The faster that seriously problematic types of draft articles are removed, the better. Curating new page creations can be a lot of work. Like the problem of counter-vandalism in edits, machine predictions can help curators focus on the most problematic new pages first. Based on comments left by admins when they delete pages (see the logging table), we can train a model to predict which pages will need quick deletion. See en:WP:CSD for a list of quick deletion reasons for English Wikipedia. For the English model, we used G3 "vandalism", G10 "attack", and G11 "spam".

  • draftquality – predicts if the article will need to be speedy deleted (spam, vandalism, attack, or OK)

Assessment scale support[edit]

For articles that survive the initial curation, some of the large Wikipedias periodically evaluate the quality of articles using a scale that roughly corresponds to the English Wikipedia 1.0 assessment rating scale ("wp10"). Having these assessments is very useful because it helps us gauge our progress and identify missed opportunities (e.g., popular articles that are low quality). However, keeping these assessments up to date is challenging, so coverage is inconsistent. This is where the wp10 machine learning model comes in handy. By training a model to replicate the article quality assessments that humans perform, we can automatically assess every article and every revision with a computer. This model has been used to help WikiProjects triage re-assessment work and to explore the editing dynamics that lead to article quality improvements.

The wp10 model bases its predictions on structural characteristics of the article. E.g. How many sections are there? Is there an infobox? How many references? And do the references use a {{cite}} template? The wp10 model doesn't evaluate the quality of the writing or whether or not there's a tone problem (e.g. a point of view being pushed). However, many of the structural characteristics of articles seem to correlate strongly with good writing and tone, so the models work very well in practice.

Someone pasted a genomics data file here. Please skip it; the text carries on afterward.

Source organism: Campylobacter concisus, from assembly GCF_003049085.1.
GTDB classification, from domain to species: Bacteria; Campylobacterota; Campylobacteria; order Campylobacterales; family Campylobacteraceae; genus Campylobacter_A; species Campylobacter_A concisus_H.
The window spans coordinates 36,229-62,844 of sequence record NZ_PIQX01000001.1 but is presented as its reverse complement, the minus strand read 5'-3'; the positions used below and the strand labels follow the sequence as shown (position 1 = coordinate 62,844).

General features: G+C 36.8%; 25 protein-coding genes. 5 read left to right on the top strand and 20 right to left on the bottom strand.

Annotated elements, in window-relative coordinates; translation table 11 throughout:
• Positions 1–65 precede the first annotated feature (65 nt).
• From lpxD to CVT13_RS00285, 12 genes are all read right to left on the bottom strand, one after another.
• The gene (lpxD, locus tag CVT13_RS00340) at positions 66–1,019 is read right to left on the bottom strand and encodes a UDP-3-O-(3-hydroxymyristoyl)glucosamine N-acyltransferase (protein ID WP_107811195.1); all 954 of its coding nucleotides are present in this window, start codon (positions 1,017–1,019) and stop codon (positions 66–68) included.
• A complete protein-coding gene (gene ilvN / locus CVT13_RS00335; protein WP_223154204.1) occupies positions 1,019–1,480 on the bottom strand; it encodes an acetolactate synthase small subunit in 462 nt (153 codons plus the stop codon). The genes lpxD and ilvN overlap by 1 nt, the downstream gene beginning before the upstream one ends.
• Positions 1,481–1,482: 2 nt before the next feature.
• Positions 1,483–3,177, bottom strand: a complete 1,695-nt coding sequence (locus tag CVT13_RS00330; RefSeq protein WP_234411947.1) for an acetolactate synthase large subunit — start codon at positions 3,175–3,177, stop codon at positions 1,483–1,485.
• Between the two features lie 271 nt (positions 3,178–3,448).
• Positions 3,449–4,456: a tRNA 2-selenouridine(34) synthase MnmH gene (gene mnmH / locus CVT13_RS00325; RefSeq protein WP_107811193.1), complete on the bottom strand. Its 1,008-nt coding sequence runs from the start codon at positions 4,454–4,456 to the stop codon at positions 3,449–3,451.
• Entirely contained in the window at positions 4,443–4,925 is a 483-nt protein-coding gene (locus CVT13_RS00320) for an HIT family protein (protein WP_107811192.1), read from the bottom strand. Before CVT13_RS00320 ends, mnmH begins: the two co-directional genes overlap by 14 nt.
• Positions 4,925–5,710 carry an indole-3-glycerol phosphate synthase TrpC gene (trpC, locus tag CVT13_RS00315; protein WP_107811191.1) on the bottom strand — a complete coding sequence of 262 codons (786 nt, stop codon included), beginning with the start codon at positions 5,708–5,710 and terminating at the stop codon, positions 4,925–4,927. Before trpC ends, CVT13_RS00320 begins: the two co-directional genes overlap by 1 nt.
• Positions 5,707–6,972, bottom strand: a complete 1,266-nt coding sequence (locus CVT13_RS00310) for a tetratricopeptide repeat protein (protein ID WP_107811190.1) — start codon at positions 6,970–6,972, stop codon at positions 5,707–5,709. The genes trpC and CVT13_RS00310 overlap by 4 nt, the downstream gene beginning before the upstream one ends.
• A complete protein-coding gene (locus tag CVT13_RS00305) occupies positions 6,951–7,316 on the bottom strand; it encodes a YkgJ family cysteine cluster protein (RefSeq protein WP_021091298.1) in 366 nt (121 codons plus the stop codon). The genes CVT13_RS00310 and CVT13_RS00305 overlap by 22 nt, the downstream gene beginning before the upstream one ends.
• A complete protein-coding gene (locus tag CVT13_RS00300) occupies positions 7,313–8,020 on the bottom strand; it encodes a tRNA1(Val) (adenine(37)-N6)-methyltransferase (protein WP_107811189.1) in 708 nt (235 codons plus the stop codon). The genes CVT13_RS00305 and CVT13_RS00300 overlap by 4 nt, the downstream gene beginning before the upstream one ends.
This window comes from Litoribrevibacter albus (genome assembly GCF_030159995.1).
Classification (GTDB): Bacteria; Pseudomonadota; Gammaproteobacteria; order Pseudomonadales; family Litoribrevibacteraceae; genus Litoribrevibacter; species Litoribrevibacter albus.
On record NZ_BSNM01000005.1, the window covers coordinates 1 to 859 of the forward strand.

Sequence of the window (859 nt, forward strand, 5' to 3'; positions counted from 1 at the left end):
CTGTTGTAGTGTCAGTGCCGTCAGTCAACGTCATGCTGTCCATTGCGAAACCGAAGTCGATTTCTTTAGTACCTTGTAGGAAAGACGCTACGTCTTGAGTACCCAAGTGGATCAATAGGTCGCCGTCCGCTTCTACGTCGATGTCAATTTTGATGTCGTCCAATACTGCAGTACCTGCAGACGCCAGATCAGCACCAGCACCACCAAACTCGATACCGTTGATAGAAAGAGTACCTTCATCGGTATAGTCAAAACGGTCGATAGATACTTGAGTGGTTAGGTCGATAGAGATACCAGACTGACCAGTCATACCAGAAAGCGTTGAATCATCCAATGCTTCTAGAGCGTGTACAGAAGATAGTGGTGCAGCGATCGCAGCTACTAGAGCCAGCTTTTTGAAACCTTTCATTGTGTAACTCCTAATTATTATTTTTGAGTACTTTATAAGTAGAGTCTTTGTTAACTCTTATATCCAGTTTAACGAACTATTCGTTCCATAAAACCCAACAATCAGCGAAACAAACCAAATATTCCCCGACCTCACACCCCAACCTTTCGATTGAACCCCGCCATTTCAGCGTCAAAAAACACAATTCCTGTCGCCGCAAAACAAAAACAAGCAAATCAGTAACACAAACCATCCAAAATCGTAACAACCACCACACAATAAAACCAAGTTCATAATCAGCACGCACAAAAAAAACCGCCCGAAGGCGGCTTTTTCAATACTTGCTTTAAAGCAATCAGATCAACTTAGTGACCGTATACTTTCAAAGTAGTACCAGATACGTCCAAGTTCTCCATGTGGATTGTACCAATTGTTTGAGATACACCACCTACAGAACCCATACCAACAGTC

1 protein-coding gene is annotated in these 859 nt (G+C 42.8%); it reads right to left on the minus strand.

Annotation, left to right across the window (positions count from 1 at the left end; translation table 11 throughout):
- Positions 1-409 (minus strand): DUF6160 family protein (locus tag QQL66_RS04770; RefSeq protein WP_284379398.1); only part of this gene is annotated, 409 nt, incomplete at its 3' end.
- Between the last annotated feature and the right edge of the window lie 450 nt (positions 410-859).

• wp10 – predicts the (Wikipedia 1.0-like) assessment class of an article or draft

Support table[edit]

The following table reports the status of ORES support by wiki and model available. If you don't see your wiki listed, or support for the model you'd like to use, you can request support.

Current support: https://tools.wmflabs.org/ores-support-checklist/

API usage[edit]

ORES offers a Restful API service for dynamically retrieving scoring information about revisions. See https://ores.wikimedia.org for more information on how to use the API.

If you're querying the service about a large number of revisions, it's recommended to batch 50 revisions in each request as described below. It's acceptable to use up to 4 parallel requests. For even larger number of queries, you can run ORES locally

Example query: http://ores.wmflabs.org/v3/scores/enwiki/?models=draftquality|wp10&revids=34854345|485104318

Example query: https://ores.wikimedia.org/v3/scores/wikidatawiki/421063984/damaging

Local usage[edit]

To run ORES locally you can install ORES by

pip install ores # needs to be python3, incompatible with python2

Then you should be able to run it through

echo -e '{"rev_id": 456789}\n{"rev_id": 3242342}' | ores score_revisions https://ores.wikimedia.org enwiki damaging

You should see output of